The dominant culture’s attitude towards nature as something to be used or conquered was destructive and belittling to both women and the land. Women realized that women and men could heal in tandem with the environment and that the marginalization of both women and the environment was connected. By the 1990s, the concept of ecopychology and our need to heal and be healed by the planet had become more widespread. Today ecopychology has developed into a discipline with college textbooks, such as Deborah Du Nann Winter's (1996) Ecological Psychology: Healing the Split between Planet and Self, and degrees offered at universities such as in Colorado. From Naropa University’s webpage ecopsychology is based on the belief that “human health, identity and sanity are intimately linked to the health of the earth and must include sustainable and mutually enhancing relationships between humans and the nonhuman world” (Naropa University, 2009).
The synergistic relationship between personal wellbeing and planetary wellbeing may have an evolutionary history as described in the biophilia hypothesis.  Building on the work of early ecology pioneers such as Rachael Carson, E. O. Wilson (1984) asserted that there is the existence of a biologically based, inherent human need to affiliate with life and lifelike processes. He went on to say that human identity and personal fulfillment depend on our relationship to nature as does human’s positive emotional, cognitive, aesthetic and spiritual development. Therefore, people’s success in their search for a coherent and fulfilling existence depends on their relationship to nature. A part of this theory is that a measured or healthy fear of some parts of the natural world is essential for humans’ survival. Called biophobic, considerable evidence from clinical psychology and psychiatry supports that the majority of phobic occurrences involve strong fears about things or situations that have threaten humans throughout evolution, such as snakes, spiders, heights, closed spaces, and blood. Therefore there is a balance of respect or healthy fear of some aspects of nature and the human capacity to experience a sense of nature’s magnificence and wonder. Ecopsycology and much of the research about the healing power of nature support the biophilia hypothesis. The author would be remiss not to also mention that E.O. Wilson has been highly criticized for his earlier theory of sociobiology, wherein he claimed that biology was destiny even to the point that the males of species were acting out of biology when they raped females. While Wilson continues to defend sociobiology, his maturity and development as an ecologist is significant and today he is a leading proponent of biodiversity preservation. Additionally, Wilson (2001) has endorsed a socio-ecological approach to human health and the collaboration among scientists and policy makers.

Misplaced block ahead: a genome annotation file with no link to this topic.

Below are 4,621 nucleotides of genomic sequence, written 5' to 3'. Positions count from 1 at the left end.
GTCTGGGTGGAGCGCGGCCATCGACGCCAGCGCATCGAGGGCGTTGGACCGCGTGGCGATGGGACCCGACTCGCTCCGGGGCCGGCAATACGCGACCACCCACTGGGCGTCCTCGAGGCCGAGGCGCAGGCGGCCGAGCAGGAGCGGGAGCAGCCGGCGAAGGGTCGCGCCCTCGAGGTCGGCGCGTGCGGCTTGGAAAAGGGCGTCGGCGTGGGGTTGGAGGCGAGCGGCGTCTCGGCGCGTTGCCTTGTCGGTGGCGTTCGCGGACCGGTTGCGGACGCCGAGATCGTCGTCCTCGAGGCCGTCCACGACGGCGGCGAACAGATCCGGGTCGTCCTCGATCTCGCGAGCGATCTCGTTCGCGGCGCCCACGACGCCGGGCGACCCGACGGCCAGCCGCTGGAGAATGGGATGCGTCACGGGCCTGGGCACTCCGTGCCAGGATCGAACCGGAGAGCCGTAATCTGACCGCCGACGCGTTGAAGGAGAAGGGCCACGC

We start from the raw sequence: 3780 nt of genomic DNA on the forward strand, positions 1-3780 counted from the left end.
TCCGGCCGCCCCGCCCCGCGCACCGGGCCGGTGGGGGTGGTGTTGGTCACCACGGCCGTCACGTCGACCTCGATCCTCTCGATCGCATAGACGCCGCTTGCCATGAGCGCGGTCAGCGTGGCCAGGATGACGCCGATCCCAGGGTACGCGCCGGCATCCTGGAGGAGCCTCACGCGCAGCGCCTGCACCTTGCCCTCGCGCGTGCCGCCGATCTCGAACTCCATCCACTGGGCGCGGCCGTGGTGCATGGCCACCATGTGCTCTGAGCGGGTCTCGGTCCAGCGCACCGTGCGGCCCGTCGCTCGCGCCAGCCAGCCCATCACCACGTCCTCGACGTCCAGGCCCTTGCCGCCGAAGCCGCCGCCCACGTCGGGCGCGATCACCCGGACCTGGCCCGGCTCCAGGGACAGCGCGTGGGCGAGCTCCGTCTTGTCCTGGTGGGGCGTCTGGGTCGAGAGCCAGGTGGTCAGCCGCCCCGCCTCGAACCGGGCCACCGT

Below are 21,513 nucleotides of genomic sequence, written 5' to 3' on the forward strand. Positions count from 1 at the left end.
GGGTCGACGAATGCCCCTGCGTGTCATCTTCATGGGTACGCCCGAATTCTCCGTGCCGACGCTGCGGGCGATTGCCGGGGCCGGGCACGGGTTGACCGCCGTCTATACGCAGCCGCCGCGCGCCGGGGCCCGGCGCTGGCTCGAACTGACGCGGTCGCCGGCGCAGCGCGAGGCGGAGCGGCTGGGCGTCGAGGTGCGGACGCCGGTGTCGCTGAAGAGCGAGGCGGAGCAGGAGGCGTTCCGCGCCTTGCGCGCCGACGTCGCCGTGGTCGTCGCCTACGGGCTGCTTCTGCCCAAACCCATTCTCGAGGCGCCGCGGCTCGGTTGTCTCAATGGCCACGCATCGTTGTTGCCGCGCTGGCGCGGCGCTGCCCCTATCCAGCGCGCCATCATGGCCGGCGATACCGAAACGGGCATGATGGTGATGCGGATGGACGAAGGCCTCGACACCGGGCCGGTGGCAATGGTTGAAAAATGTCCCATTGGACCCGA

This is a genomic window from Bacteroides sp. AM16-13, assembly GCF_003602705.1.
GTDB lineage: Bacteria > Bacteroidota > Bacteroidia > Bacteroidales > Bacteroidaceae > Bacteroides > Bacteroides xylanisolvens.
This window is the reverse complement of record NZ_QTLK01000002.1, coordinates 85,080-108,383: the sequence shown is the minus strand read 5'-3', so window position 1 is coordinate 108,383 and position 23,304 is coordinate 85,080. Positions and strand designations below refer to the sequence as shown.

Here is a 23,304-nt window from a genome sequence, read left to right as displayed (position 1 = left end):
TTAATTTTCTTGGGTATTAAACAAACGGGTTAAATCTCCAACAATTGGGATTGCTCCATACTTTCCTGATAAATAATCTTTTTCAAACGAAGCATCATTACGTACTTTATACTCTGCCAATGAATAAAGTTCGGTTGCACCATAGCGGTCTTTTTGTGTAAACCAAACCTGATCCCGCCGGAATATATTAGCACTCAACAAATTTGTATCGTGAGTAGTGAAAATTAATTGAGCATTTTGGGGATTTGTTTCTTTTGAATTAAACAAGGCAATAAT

Socio-ecological approach to human health